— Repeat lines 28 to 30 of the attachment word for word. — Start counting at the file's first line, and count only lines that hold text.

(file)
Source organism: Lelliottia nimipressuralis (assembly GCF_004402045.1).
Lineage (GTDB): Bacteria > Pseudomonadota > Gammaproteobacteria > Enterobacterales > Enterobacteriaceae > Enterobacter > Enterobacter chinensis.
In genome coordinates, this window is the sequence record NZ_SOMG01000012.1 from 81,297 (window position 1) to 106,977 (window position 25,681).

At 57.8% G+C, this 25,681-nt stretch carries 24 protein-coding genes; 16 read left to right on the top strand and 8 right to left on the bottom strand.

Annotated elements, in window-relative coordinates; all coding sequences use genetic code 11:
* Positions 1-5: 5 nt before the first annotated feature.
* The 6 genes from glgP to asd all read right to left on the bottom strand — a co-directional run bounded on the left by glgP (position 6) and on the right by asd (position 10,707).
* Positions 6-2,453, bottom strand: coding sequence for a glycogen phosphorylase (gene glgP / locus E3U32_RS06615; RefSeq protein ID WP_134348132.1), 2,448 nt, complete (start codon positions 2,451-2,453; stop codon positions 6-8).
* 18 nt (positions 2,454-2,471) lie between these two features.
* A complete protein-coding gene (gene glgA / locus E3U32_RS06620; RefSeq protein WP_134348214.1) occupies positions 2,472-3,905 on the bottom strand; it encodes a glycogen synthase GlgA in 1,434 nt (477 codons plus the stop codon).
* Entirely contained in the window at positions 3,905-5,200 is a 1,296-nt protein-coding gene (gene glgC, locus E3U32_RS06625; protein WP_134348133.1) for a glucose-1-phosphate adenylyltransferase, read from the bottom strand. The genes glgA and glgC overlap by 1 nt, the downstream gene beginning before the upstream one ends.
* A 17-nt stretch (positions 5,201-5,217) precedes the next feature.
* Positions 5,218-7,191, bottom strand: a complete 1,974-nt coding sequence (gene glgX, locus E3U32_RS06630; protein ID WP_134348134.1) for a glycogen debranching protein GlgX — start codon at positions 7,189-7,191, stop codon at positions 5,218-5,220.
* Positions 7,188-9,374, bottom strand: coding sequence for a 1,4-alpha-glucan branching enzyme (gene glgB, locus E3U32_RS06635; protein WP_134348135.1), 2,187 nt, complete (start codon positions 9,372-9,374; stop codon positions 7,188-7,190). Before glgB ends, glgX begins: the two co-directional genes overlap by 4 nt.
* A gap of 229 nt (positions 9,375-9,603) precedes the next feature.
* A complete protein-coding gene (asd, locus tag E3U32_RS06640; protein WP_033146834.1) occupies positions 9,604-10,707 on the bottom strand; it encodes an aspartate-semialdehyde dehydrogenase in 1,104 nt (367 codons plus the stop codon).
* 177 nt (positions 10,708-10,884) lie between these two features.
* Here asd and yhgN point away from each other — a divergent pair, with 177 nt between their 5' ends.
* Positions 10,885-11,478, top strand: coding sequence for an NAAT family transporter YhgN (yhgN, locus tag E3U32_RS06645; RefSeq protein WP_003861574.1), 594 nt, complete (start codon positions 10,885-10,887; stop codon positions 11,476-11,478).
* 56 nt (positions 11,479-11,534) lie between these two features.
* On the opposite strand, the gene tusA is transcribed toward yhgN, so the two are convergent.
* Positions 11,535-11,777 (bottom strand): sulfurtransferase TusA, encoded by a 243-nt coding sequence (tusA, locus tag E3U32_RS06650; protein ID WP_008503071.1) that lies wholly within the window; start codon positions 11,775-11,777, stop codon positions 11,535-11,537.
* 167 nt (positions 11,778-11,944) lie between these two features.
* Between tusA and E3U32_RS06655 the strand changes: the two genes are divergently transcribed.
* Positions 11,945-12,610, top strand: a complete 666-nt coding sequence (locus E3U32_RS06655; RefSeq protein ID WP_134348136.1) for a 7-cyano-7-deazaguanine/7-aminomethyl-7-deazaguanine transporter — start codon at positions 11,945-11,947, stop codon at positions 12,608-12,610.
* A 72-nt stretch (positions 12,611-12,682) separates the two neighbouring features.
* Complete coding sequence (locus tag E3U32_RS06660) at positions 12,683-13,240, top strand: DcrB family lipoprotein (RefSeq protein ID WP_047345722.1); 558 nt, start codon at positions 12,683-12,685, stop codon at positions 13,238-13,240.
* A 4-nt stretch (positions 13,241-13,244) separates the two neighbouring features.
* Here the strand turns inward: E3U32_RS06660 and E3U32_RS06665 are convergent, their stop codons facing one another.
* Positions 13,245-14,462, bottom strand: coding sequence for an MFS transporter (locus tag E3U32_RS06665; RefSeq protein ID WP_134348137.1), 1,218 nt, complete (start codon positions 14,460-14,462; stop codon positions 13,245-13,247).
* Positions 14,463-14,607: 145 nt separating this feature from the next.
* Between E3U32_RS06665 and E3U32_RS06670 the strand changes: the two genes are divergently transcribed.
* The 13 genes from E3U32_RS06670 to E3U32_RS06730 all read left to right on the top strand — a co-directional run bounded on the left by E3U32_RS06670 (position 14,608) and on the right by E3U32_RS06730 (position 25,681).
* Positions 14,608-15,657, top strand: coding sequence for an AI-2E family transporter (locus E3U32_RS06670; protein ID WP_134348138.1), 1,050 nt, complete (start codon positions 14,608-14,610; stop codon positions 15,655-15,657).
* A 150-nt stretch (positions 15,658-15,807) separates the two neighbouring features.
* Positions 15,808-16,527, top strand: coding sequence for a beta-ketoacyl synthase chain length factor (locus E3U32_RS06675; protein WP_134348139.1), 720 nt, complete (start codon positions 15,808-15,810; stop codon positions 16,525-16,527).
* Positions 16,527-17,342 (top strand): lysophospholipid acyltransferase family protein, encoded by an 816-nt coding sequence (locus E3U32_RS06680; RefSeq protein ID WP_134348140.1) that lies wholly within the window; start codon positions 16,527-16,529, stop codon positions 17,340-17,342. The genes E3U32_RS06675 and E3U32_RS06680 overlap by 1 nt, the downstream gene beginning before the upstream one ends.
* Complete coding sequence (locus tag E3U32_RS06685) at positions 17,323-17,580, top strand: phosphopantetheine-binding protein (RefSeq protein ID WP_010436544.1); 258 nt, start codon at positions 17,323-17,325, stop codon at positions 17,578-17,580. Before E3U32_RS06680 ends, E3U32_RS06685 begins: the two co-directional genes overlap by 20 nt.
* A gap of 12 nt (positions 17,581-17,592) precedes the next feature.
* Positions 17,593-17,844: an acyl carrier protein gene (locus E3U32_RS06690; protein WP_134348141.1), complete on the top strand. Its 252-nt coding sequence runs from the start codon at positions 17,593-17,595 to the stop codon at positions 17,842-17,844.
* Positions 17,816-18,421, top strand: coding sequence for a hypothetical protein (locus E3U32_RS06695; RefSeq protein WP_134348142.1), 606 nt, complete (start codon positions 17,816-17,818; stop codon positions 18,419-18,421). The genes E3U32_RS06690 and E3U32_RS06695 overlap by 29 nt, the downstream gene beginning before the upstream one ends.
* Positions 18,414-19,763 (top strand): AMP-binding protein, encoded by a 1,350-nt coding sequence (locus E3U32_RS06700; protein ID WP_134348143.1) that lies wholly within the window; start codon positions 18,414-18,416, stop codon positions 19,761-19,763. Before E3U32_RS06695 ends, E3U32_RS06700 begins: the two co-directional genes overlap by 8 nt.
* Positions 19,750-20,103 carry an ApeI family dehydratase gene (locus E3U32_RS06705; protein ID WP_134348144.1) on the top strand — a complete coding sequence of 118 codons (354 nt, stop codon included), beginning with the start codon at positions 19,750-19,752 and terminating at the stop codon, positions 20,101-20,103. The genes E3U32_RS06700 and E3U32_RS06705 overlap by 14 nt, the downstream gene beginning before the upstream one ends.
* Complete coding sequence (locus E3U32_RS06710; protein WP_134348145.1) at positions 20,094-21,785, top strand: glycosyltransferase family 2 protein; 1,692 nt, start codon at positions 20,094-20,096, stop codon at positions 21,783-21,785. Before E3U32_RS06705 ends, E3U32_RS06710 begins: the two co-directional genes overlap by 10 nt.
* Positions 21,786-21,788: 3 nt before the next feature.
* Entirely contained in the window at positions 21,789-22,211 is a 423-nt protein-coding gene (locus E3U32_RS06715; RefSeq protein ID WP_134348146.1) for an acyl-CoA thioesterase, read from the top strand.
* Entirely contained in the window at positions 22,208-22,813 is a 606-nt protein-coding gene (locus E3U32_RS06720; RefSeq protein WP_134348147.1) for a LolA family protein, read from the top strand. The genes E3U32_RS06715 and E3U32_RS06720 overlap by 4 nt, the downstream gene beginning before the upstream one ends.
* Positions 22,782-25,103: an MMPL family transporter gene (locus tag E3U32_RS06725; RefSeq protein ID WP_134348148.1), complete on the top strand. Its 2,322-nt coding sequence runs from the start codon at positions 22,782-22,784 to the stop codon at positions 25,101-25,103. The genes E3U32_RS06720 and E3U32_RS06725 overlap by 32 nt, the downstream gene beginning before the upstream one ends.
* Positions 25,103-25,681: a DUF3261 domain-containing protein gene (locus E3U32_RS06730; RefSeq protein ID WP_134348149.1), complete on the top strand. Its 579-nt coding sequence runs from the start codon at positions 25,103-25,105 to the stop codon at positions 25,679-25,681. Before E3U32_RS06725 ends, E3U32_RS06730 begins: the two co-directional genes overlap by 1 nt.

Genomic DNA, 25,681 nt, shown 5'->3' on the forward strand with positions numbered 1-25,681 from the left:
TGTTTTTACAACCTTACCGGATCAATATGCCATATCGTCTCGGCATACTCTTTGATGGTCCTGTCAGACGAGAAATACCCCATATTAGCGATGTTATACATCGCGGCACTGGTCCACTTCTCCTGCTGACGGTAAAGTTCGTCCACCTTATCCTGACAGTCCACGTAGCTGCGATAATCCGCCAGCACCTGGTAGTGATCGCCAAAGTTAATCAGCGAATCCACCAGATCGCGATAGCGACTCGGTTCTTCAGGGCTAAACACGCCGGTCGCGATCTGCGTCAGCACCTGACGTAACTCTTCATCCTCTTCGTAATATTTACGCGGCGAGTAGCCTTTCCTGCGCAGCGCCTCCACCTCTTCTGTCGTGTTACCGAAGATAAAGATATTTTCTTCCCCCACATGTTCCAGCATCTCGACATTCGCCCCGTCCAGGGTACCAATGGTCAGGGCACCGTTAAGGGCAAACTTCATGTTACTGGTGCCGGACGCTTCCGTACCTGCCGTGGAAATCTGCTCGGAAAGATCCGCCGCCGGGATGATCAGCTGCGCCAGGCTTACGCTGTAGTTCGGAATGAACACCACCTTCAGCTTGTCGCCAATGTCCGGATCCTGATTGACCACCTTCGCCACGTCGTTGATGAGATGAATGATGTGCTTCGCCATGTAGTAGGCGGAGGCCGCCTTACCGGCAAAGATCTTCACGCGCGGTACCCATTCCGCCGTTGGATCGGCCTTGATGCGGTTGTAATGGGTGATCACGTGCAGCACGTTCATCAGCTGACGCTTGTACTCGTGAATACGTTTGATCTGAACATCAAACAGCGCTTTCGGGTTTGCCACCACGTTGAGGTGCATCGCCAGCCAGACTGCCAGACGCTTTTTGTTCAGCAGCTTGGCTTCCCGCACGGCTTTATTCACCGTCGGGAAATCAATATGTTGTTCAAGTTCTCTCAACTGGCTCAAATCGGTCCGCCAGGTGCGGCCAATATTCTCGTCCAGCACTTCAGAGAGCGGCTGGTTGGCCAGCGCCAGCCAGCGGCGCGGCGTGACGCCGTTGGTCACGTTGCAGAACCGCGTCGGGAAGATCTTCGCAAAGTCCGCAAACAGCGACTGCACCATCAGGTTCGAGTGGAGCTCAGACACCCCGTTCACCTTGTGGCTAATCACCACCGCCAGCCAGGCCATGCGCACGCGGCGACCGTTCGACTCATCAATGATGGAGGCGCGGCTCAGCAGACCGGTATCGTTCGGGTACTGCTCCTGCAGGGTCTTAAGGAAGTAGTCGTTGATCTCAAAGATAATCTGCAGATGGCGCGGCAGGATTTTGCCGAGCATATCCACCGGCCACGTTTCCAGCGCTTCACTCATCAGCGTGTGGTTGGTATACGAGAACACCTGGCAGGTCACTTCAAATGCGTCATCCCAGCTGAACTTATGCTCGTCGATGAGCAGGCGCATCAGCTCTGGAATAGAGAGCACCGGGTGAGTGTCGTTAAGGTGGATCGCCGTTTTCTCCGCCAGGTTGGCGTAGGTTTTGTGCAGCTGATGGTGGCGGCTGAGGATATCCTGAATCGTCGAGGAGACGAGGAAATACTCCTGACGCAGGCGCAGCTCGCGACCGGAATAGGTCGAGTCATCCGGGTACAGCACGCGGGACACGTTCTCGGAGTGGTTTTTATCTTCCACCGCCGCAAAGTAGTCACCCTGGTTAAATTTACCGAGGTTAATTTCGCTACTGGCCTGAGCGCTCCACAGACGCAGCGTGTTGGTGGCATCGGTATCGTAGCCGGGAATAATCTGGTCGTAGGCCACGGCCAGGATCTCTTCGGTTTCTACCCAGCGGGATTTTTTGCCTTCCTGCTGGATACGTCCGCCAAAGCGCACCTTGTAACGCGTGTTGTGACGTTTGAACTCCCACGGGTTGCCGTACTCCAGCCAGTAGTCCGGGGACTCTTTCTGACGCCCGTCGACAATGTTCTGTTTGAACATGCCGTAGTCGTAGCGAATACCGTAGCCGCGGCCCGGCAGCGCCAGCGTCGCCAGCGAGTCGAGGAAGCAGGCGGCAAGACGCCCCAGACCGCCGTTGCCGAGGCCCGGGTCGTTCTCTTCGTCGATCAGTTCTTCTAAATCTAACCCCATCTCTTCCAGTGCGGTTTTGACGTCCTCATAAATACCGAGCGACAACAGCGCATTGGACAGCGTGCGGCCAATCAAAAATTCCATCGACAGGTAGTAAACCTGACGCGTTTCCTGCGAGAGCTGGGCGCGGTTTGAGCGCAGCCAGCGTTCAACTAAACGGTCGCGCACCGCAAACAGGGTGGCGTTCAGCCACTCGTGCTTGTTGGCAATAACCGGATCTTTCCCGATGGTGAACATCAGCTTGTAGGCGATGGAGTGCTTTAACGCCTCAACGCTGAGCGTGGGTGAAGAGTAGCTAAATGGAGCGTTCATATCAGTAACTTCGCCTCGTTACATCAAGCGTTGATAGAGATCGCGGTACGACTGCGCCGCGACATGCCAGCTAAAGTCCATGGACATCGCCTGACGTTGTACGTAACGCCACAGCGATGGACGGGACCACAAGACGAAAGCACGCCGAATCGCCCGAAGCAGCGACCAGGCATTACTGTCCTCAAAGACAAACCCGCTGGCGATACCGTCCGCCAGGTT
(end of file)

* A 4-nt stretch (positions 13,241-13,244) separates the two neighbouring features.
* Here the strand turns inward: E3U32_RS06660 and E3U32_RS06665 are convergent, their stop codons facing one another.
* Positions 13,245-14,462, bottom strand: coding sequence for an MFS transporter (locus tag E3U32_RS06665; RefSeq protein ID WP_134348137.1), 1,218 nt, complete (start codon positions 14,460-14,462; stop codon positions 13,245-13,247).